It was during the writing of the second TC book that a long-cherished dream of Rennison’s came true.

“I’d been hoping for a decade that Angus, Thongs…would be made into a stage show at West Yorkshire Playhouse,” says the writer, who was born and raised in a an overcrowded house in Seacroft, Leeds. The family’s Jewish/Irish passions regularly meant sparks flew – all great fodder for a girl who loved drama and would later blithely plunder her own teenage self as the blueprint for Georgia’s diaries.

“Around the same time two things happened: I met the promoter Mick Perrin, who said he’d love to tour a show of Angus, Thongs... then, very soon afterwards, West Yorkshire Playhouse called and said they’d like to co-produce it showing it first in Leeds. I couldn’t believe that this was happening.”

It was agreed that a Rennison would need a co-writer to help turn book to script, and after interviewing others, she knew Mark Catley was the one before he even spoke.

“I was sitting waiting for him in this place in King’s Cross, and saw him through the window, coming down the street. He was unmistakably from Leeds, and had that slightly dour thing about him that I really recognised. He said, straight out: ‘What I can give you, Louise is structure and order. It was so reassuring...”

So Mark Catley, a name not to be sniffed at – with many a successful gritty, funny, northern working class feather in his dramatic cap – got on with climbing inside the heads of Georgia, Jas and the rest of the posse of girlies who talk of little more than make-up, boys, hair, boys... but occasionally diversify into such amusements as devising the Viking Bison Disco Inferno dance.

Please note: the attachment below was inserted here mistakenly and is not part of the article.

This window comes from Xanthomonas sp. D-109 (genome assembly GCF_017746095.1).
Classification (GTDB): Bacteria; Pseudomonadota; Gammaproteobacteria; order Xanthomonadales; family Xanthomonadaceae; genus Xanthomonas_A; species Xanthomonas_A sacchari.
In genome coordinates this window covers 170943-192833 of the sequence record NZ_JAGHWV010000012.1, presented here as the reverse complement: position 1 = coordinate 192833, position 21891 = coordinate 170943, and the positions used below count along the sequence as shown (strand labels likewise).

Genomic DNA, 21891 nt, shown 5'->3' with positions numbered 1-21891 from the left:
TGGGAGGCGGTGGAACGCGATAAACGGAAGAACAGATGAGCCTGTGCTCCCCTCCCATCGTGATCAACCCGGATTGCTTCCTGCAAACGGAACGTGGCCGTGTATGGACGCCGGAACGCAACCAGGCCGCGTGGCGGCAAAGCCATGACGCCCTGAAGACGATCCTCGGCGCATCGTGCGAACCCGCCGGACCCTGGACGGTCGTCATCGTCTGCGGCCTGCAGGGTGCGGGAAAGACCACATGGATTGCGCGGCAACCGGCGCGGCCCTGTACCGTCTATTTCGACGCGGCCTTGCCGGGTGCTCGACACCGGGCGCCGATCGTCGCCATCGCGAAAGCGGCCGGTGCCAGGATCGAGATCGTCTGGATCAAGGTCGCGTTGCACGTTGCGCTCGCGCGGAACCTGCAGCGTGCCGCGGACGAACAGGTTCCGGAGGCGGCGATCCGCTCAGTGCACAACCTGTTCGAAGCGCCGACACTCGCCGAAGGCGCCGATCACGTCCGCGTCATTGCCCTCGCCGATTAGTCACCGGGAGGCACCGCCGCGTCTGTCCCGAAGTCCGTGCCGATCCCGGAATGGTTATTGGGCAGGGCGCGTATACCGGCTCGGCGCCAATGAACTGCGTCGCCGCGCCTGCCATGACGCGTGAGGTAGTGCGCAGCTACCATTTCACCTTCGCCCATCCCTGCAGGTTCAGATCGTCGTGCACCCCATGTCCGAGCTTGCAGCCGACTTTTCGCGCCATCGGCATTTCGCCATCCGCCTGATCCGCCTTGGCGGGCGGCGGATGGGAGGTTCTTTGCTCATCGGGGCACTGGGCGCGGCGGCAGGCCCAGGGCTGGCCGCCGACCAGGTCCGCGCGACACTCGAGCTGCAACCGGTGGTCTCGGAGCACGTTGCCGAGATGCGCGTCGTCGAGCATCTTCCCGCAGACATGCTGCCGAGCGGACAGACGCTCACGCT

“He sometimes phoned me, laughing at jokes from the book. The fact that he got the humour gave me confidence that it would work as a show. His wife is a fan, so she translated a lot of it.

“Men don’t understand why there’s so much talking about everything among girls. It’s all emotional stuff they (boys) don’t do – falling out with mates, loving mates, sometimes both at once.”

Rennison has the final say on what’s in and what’s out, joke-wise (“...if everyone laughs, then it stays in. Job done”), and according to the writer the girls cast as Georgia and gang are having a ball in rehearsal.

“They started off quite reasonable, and now they’re completely uncontrollable. I just love them, because they really work as a group and the theme of looking for luuurve rings true to them. There’s the odd sad moment in there, too. Even if you love the laughs, you can’t just listen to jokes for an hour and a half. It wouldn’t work.”

A few years ago, Rennison had rather a bruising experience with Hollywood, when she had no say in how the final script would read for Angus, Thongs and Perfect Snogging.

Tender American sensibilities had a problem with the phrase “full-frontal” apparently, and many of her jokes were replaced with humour that she found lame. She was powerless against the might of the machine, though.

However, Louise Rennison does count among her triumphs the fact that her American publisher agreed not to water down or “translate” Georgia Nicolson’s idiosyncratic, not to say over-the-top, language but instead to supply a glossary of terms at the back of each book.